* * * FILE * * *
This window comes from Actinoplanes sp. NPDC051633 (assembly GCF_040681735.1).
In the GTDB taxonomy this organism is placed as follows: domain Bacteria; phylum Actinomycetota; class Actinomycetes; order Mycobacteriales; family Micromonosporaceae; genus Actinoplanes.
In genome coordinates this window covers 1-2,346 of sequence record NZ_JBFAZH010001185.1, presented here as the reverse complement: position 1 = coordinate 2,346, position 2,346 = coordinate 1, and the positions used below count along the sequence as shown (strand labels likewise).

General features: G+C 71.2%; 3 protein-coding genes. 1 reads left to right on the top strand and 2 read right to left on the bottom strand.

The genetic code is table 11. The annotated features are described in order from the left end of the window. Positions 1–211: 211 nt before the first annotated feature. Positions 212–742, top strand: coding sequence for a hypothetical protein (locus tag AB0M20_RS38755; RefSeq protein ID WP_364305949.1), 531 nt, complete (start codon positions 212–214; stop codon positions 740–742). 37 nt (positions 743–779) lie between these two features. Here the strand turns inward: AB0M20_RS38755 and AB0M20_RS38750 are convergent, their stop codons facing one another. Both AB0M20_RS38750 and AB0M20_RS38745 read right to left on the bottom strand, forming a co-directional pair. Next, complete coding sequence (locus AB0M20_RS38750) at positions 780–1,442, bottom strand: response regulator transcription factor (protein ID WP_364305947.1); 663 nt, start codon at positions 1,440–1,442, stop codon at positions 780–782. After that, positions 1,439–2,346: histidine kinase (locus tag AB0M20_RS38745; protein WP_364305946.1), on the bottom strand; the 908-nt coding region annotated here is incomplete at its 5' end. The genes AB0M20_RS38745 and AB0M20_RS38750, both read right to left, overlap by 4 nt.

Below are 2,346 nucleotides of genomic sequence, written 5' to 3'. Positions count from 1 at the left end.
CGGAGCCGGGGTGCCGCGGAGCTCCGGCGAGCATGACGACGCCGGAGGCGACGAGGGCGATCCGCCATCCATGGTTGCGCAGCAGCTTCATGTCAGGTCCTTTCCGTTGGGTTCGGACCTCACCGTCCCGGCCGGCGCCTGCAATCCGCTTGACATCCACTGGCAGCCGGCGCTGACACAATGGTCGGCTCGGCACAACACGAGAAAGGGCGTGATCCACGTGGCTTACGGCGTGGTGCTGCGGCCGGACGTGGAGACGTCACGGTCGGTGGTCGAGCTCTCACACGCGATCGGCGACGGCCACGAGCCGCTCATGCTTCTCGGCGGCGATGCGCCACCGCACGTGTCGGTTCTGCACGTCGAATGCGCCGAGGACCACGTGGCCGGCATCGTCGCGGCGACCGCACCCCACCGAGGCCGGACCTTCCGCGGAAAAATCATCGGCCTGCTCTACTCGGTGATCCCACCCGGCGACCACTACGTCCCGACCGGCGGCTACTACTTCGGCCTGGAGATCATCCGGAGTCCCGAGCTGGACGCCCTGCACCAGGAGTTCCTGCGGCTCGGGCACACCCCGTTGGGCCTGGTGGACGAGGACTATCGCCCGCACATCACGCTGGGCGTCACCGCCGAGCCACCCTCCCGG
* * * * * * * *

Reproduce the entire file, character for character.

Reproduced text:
This window comes from Actinoplanes sp. NPDC051633 (assembly GCF_040681735.1).
In the GTDB taxonomy this organism is placed as follows: domain Bacteria; phylum Actinomycetota; class Actinomycetes; order Mycobacteriales; family Micromonosporaceae; genus Actinoplanes.
In genome coordinates this window covers 1-2,346 of sequence record NZ_JBFAZH010001185.1, presented here as the reverse complement: position 1 = coordinate 2,346, position 2,346 = coordinate 1, and the positions used below count along the sequence as shown (strand labels likewise).

General features: G+C 71.2%; 3 protein-coding genes. 1 reads left to right on the top strand and 2 read right to left on the bottom strand.

The genetic code is table 11. The annotated features are described in order from the left end of the window. Positions 1–211: 211 nt before the first annotated feature. Positions 212–742, top strand: coding sequence for a hypothetical protein (locus tag AB0M20_RS38755; RefSeq protein ID WP_364305949.1), 531 nt, complete (start codon positions 212–214; stop codon positions 740–742). 37 nt (positions 743–779) lie between these two features. Here the strand turns inward: AB0M20_RS38755 and AB0M20_RS38750 are convergent, their stop codons facing one another. Both AB0M20_RS38750 and AB0M20_RS38745 read right to left on the bottom strand, forming a co-directional pair. Next, complete coding sequence (locus AB0M20_RS38750) at positions 780–1,442, bottom strand: response regulator transcription factor (protein ID WP_364305947.1); 663 nt, start codon at positions 1,440–1,442, stop codon at positions 780–782. After that, positions 1,439–2,346: histidine kinase (locus tag AB0M20_RS38745; protein WP_364305946.1), on the bottom strand; the 908-nt coding region annotated here is incomplete at its 5' end. The genes AB0M20_RS38745 and AB0M20_RS38750, both read right to left, overlap by 4 nt.

Below are 2,346 nucleotides of genomic sequence, written 5' to 3'. Positions count from 1 at the left end.
CGGAGCCGGGGTGCCGCGGAGCTCCGGCGAGCATGACGACGCCGGAGGCGACGAGGGCGATCCGCCATCCATGGTTGCGCAGCAGCTTCATGTCAGGTCCTTTCCGTTGGGTTCGGACCTCACCGTCCCGGCCGGCGCCTGCAATCCGCTTGACATCCACTGGCAGCCGGCGCTGACACAATGGTCGGCTCGGCACAACACGAGAAAGGGCGTGATCCACGTGGCTTACGGCGTGGTGCTGCGGCCGGACGTGGAGACGTCACGGTCGGTGGTCGAGCTCTCACACGCGATCGGCGACGGCCACGAGCCGCTCATGCTTCTCGGCGGCGATGCGCCACCGCACGTGTCGGTTCTGCACGTCGAATGCGCCGAGGACCACGTGGCCGGCATCGTCGCGGCGACCGCACCCCACCGAGGCCGGACCTTCCGCGGAAAAATCATCGGCCTGCTCTACTCGGTGATCCCACCCGGCGACCACTACGTCCCGACCGGCGGCTACTACTTCGGCCTGGAGATCATCCGGAGTCCCGAGCTGGACGCCCTGCACCAGGAGTTCCTGCGGCTCGGGCACACCCCGTTGGGCCTGGTGGACGAGGACTATCGCCCGCACATCACGCTGGGCGTCACCGCCGAGCCACCCTCCCGG